CULTURE: On the IssuesThis election cycle has been… taxing… to say the least. Regardless of what side you take, laughter tends to be the best medicine. This week, Playboy has gotten a lot of attention for compiling a chart summarizing the major parties’ views. (Don’t worry, this is not NSFW spam). If you can take a joke OR if you want to say that ‘you read Playboy for the articles’, check it out here. Some of these solutions are BIG. Others might provoke a just-a-little-too-lout-for-the-office laugh. Either way, here are a few useful links and tid-bits. What have you been reading lately? CAREER: 10 Tips to Improve Your Public SpeakingThere are only two types of speakers in the world. 1. The nervous and 2. Liars.– Mark TwainPublic speaking isn’t a matter of ‘if’. It’s a matter of ‘when’. Everyone has to give opening remarks, answer a question, or engage in some type of presentation. When that time comes, don’t you want to do your best? Some improvements take hours of practice. But others can be as simple as changing your perspective. AFF Member Seneca Gates offers some easy ways to overcome common fears here. IDEAS: 7 great quotes from Friedrich HayekThis past Sunday was F.A. Hayek’s birthday! Outside of the movement, some may know him for his rhymes and disses. However, free market advocates know there’s much more to him than that. The Pretence of Knowledge, The Fatal Conceit, and The Road to Serfdom have all had a major impact on fiscal conservatives. Do you prefer the Sparknotes version? American Enterprise Institute has listed some of the best quotes here. OPPORTUNITY: Get a 40K Job at a Startup, No Degree Required “If you want to get involved in startups, move to Silicon Valley! If you want a high paying job, you have to at least get an bachelors degree!”Right?!Well, not really.Austin, Atlanta, Charleston, Pittsburgh, Raleigh, and of course California all have burgeoning startup scenes. You also don’t need to end up in debt earning a degree you don’t really need. If you want something different, Praxis offers an innovative and immersive educational program. You can work directly with entrepreneurs and put the ideas you’re passionate about into practice. Want to learn more? Check out Praxis’ business partners and other info here.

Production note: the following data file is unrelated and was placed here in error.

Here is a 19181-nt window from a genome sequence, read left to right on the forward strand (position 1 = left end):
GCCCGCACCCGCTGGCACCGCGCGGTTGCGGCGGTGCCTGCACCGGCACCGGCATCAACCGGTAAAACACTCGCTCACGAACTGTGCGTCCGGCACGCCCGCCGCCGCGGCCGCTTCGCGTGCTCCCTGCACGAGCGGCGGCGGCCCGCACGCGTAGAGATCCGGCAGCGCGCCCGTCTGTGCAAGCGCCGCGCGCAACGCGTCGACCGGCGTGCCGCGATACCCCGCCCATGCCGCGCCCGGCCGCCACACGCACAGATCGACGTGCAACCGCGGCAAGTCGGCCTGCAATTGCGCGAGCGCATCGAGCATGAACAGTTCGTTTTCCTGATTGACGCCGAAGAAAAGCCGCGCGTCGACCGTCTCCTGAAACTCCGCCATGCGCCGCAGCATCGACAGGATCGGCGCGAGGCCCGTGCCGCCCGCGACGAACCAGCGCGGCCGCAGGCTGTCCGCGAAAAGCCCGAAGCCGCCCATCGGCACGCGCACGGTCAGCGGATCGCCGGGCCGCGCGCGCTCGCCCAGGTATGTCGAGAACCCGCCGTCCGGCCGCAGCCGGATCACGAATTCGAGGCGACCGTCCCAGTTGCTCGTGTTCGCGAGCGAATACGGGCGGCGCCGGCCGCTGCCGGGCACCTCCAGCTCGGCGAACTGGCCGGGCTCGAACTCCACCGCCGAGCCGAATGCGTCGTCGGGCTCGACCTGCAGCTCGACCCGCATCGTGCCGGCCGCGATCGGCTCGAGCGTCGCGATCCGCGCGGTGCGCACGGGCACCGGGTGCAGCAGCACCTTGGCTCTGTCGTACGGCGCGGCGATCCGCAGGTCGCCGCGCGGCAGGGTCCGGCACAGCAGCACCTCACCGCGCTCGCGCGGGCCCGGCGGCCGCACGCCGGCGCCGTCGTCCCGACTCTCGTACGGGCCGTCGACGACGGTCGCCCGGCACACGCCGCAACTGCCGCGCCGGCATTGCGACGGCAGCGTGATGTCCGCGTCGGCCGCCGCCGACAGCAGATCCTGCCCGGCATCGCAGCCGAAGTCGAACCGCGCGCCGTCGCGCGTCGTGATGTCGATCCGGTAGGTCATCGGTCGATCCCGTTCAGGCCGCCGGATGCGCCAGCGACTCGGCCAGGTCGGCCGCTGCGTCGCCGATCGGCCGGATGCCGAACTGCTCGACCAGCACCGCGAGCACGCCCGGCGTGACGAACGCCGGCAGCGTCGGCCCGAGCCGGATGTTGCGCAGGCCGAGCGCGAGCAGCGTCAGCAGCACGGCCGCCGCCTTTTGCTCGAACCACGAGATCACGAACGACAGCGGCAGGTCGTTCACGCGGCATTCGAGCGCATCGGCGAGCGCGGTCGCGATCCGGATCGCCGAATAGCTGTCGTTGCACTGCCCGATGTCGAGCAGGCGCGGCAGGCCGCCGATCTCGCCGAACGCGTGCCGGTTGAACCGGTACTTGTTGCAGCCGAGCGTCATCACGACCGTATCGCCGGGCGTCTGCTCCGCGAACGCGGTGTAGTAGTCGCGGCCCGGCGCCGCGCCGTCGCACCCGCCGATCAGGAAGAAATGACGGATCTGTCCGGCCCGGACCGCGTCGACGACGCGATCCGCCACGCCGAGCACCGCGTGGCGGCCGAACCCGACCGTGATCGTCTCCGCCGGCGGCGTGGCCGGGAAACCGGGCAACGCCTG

A Web Developer’s New Best Friend is the AI Wai… 8 Best WordPress Hosting Solutions on the Market Related Posts Why Tech Companies Need Simpler Terms of Servic… Top Reasons to Go With Managed WordPress Hosting Traditional databases, even when they’re called “relational databases,” tend not handle relationships very well, and the traditional way of processing data – particularly large-scale datasets – can actually mean that some of the relationships between objects are lost or obscured. Several years ago, Google began encountering these sorts of problems with relational data, particularly as this graph data didn’t really fit into its Map Reduce system for big data processing. So Google developed a product called Pregel, which solved the relational data problem and allowed it to be processed on a massive scale.While Pregel remains an in-house technology for Google, the data startup Ravel is releasing its Pregel-like, large-scale graph processing technology today. GoldenOrb, which Ravel is also open sourcing (GitHub link), will solve some of the same types of problems as Pregel, but can be applied to many other areas beyond network analysis and social graph analysis, such as epidemiology and mathematics.But most importantly, says Zach Richardson, the lead architect of the GoldenOrb project and the CTO of Ravel, it makes the programming that developers have to do far simpler. Rather than worrying about how they can get it to run about thousands of machines, “they can just focus on the algorithm for solving their particular problem.” According to Richardson, this means that large scale data problems are now solvable even by startups.Richardson says that Ravel opted to open source the technology so that others could work on writing algorithms and solve various problems that, in turn, Ravel hopes to be able to learn from as well. The company has no immediate plans to offer commercial support around GoldenOrb. Tags:#Data Services#web audrey watters